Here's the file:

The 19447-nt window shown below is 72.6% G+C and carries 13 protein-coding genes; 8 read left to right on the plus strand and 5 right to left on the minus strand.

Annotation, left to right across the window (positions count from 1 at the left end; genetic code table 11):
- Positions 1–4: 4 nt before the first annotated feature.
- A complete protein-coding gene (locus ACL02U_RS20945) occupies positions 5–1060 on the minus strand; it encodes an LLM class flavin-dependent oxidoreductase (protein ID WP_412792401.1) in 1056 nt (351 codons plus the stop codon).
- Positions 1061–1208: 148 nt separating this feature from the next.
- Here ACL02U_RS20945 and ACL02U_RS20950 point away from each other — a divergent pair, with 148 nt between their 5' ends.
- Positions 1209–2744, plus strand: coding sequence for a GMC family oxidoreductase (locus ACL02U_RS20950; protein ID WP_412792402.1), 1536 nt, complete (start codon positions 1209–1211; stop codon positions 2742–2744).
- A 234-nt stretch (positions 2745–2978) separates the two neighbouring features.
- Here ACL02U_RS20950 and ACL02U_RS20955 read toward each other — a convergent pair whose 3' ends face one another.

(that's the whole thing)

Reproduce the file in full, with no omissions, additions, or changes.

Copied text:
The 19447-nt window shown below is 72.6% G+C and carries 13 protein-coding genes; 8 read left to right on the plus strand and 5 right to left on the minus strand.

Annotation, left to right across the window (positions count from 1 at the left end; genetic code table 11):
- Positions 1–4: 4 nt before the first annotated feature.
- A complete protein-coding gene (locus ACL02U_RS20945) occupies positions 5–1060 on the minus strand; it encodes an LLM class flavin-dependent oxidoreductase (protein ID WP_412792401.1) in 1056 nt (351 codons plus the stop codon).
- Positions 1061–1208: 148 nt separating this feature from the next.
- Here ACL02U_RS20945 and ACL02U_RS20950 point away from each other — a divergent pair, with 148 nt between their 5' ends.
- Positions 1209–2744, plus strand: coding sequence for a GMC family oxidoreductase (locus ACL02U_RS20950; protein ID WP_412792402.1), 1536 nt, complete (start codon positions 1209–1211; stop codon positions 2742–2744).
- A 234-nt stretch (positions 2745–2978) separates the two neighbouring features.
- Here ACL02U_RS20950 and ACL02U_RS20955 read toward each other — a convergent pair whose 3' ends face one another.